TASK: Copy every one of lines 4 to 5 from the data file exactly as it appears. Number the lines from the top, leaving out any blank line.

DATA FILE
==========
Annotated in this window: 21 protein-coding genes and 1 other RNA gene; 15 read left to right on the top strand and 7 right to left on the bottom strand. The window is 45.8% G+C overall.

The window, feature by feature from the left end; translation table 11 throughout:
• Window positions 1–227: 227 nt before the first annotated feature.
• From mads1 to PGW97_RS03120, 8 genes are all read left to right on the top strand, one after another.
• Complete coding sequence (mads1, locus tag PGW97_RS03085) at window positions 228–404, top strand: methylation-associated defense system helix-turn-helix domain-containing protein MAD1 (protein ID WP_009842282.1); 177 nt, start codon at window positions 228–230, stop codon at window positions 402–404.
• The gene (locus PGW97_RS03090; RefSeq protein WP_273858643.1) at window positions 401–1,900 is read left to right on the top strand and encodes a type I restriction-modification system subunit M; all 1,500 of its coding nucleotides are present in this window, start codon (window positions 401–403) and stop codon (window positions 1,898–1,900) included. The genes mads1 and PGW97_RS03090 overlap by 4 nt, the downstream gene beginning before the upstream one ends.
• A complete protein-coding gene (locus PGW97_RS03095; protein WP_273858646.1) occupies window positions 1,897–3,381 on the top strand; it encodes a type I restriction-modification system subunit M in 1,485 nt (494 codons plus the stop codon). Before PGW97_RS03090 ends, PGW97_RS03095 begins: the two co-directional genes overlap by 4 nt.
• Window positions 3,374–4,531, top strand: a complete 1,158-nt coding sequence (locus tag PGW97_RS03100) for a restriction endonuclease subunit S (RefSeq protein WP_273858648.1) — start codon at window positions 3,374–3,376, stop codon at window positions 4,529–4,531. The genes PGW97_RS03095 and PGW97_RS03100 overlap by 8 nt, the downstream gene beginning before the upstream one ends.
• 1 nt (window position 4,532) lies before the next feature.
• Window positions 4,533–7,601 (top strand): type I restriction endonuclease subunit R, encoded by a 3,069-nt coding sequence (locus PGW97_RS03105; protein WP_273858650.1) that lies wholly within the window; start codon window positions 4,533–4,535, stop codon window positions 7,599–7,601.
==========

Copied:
• From mads1 to PGW97_RS03120, 8 genes are all read left to right on the top strand, one after another.
• Complete coding sequence (mads1, locus tag PGW97_RS03085) at window positions 228–404, top strand: methylation-associated defense system helix-turn-helix domain-containing protein MAD1 (protein ID WP_009842282.1); 177 nt, start codon at window positions 228–230, stop codon at window positions 402–404.